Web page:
By Michael Ide
Sentiment may be turning for Groupon, but some analysts are still unconvinced it will ever be profitable
When Groupon Inc. (NASDAQ:GRPN) first went public at $20 per share, it was the latest example of an overhyped tech stock for prudent investors to avoid, and sure enough, it fell by 90% in its first year. But since then its revenues have continued to grow and sentiment has pushed its stock price from sub-$3 lows to more than $12 at the beginning of the year, and pulled it back down to $6.60. While some analysts see this as an attractive entry point, others doubt that its revenue growth will ever show up as an actual profit.
"In the three years since Groupon Inc first became publicly traded, the business fundamentals have deteriorated and the stock price has subsequently fallen to the mid $6 level today," writes former hedge fund analyst Jeffrey Himelson. "The most prudent action taken by GRPN's management was timing an IPO well and cashing out while they could."
Revenue hasn't yet translated into profitability
Groupon Inc.'s revenue has grown 26% year-on-year, but because its gross margins continue to fall (84% at the IPO to 51% now), that revenue translates to just 2% higher gross profits. The problem is that Groupon's business model just isn't that hard to duplicate, and even though it's still at the top of its niche, its daily deal sites continue to proliferate, putting even more pressure on margins.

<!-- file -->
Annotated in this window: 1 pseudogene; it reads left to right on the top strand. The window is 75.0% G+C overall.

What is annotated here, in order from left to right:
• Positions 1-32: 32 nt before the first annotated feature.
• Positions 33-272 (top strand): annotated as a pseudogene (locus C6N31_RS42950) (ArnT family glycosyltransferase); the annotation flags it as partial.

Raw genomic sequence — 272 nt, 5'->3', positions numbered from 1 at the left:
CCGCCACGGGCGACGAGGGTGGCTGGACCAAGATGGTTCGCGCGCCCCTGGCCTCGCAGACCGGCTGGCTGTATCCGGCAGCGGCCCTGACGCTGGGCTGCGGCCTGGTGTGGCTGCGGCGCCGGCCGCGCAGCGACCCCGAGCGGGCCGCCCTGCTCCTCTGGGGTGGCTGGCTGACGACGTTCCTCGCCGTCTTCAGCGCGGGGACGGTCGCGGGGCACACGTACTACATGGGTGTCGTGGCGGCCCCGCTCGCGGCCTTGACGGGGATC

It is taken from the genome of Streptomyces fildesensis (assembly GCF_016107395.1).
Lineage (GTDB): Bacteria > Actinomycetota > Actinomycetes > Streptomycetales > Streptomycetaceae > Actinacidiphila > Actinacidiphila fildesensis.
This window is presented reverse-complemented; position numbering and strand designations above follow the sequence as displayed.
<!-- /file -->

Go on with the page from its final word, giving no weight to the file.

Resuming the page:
Himelson acknowledges that there are some possible catalysts to boost profits, but he doesn't find any of them particularly convincing. The growth of mobile computing has improved the size of the daily deal market in general, and Groupon Inc. has been aggressively expanding internationally, but neither of these positive developments matter unless Groupon can stabilize its margins. Groupon has also launched a point-of-sale system called Gnome, but it will have to prove that it can steal market share from established POS brands like Square before investors make Gnome a significant part of their long thesis.
Groupon could be an acquisition target
With such a negative view of the company, you might expect Himelson to recommend shorting Groupon Inc., but the possibility that another company will acquire Groupon holds him back. While he has no faith in Groupon as a standalone company, someone else might be able to capitalize on its strong brand name and platform to drive customers toward more profitable offerings. And if Groupon's stock price gets low enough, the possibility of someone else acquiring it could become a long thesis of its own.